Wednesday, November 26, 2014

Beach Boys, "California Girls" (1965)

Aug. 7, 1965, #3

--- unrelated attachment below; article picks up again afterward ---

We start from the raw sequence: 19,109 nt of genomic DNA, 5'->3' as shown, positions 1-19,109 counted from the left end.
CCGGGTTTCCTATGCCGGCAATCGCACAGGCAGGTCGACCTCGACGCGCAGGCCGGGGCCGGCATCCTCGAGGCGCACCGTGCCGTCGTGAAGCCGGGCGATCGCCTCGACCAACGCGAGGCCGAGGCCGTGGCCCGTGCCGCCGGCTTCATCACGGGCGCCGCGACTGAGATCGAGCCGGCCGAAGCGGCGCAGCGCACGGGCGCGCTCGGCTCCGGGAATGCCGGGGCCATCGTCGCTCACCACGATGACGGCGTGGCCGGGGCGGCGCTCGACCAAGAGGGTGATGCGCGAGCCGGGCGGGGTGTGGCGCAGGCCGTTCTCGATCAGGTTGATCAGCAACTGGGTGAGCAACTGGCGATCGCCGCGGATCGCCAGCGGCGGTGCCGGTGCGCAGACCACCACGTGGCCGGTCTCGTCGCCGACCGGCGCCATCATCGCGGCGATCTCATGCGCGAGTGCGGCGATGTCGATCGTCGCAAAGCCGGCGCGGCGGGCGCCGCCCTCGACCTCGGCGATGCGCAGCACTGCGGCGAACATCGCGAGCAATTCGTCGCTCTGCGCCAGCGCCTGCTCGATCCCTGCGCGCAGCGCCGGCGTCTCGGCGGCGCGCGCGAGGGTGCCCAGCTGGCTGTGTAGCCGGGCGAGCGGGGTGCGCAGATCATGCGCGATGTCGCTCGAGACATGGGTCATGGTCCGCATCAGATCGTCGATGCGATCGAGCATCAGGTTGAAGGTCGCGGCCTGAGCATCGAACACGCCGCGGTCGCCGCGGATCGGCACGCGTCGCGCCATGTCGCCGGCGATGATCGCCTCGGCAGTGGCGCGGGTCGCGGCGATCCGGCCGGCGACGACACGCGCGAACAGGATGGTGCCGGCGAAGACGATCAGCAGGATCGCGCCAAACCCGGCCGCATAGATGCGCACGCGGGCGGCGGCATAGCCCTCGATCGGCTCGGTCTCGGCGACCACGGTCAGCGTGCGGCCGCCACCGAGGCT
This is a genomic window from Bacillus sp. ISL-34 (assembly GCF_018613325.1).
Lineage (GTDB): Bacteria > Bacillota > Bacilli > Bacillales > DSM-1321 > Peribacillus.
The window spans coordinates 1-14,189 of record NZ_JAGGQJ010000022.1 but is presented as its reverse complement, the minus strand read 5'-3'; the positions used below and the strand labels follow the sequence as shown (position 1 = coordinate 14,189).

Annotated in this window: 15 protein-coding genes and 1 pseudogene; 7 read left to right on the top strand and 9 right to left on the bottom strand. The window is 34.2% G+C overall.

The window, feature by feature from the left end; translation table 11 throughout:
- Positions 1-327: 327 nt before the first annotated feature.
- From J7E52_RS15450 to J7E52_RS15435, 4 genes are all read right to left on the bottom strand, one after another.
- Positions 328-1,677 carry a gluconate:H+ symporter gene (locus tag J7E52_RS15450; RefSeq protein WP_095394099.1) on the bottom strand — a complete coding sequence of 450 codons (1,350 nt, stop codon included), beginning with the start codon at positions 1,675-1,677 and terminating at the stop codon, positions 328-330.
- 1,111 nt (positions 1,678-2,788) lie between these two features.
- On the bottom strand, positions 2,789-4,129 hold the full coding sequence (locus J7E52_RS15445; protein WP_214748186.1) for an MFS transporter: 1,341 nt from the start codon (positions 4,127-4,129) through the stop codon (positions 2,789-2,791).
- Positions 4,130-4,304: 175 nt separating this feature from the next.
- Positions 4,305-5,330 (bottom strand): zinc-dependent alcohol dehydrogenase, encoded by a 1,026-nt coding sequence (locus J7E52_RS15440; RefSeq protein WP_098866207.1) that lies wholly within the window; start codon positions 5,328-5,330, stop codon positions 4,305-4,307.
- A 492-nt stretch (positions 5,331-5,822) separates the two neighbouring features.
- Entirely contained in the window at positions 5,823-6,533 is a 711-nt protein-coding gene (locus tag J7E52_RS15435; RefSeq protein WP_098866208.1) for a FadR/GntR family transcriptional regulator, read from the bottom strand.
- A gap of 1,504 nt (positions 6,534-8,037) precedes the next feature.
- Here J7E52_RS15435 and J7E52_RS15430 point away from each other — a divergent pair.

"California Girls" appealed to me first for the pro forma geographical name-checking in the lyrics, a version of Chuck Berry's original strategy in "Sweet Little Sixteen," like ticking off boxes on a medical form: "East Coast girls are hip ... Southern girls with the way they talk ... Northern girls with the way they kiss," etc. But it's much more than a lyrical schema that appealed to a 10-year-old. The grand production, which opens so big on the chorus, is hard to miss even across staticky AM radio. Coming at the top of their game, "California Girls" remains one of the absolute best by the Beach Boys. The instrumental section reportedly took 44 takes to get, more evidence for Brian Wilson the mad genius who knew very well exactly what he was doing. What I didn't know until recently is that the song is also partly a result of an LSD experience, Wilson's first trip actually, during which he hammered out much of the musical framework (Mike Love also made contributions, evidently unconnected with LSD). I like "California Girls" for sentimental reasons, because it reminds me a lot of the first summer I spent listening to AM radio, down to specific images and experiences. But it's also a great example of the group's deceptive complexity. Modeled self-consciously on the Drifters' very fine "On Broadway," it's simple enough rock 'n' roll on one level, as filtered through Nik Cohn's concept of the high school years of the early '60s—it's not hard to believe the singer really wished they all could be California girls. But it is also rich with melody, sophistication, and production technique. Like the ocean they lived next to and reflexively exalted, in the fullness of time it beats you down to sand.

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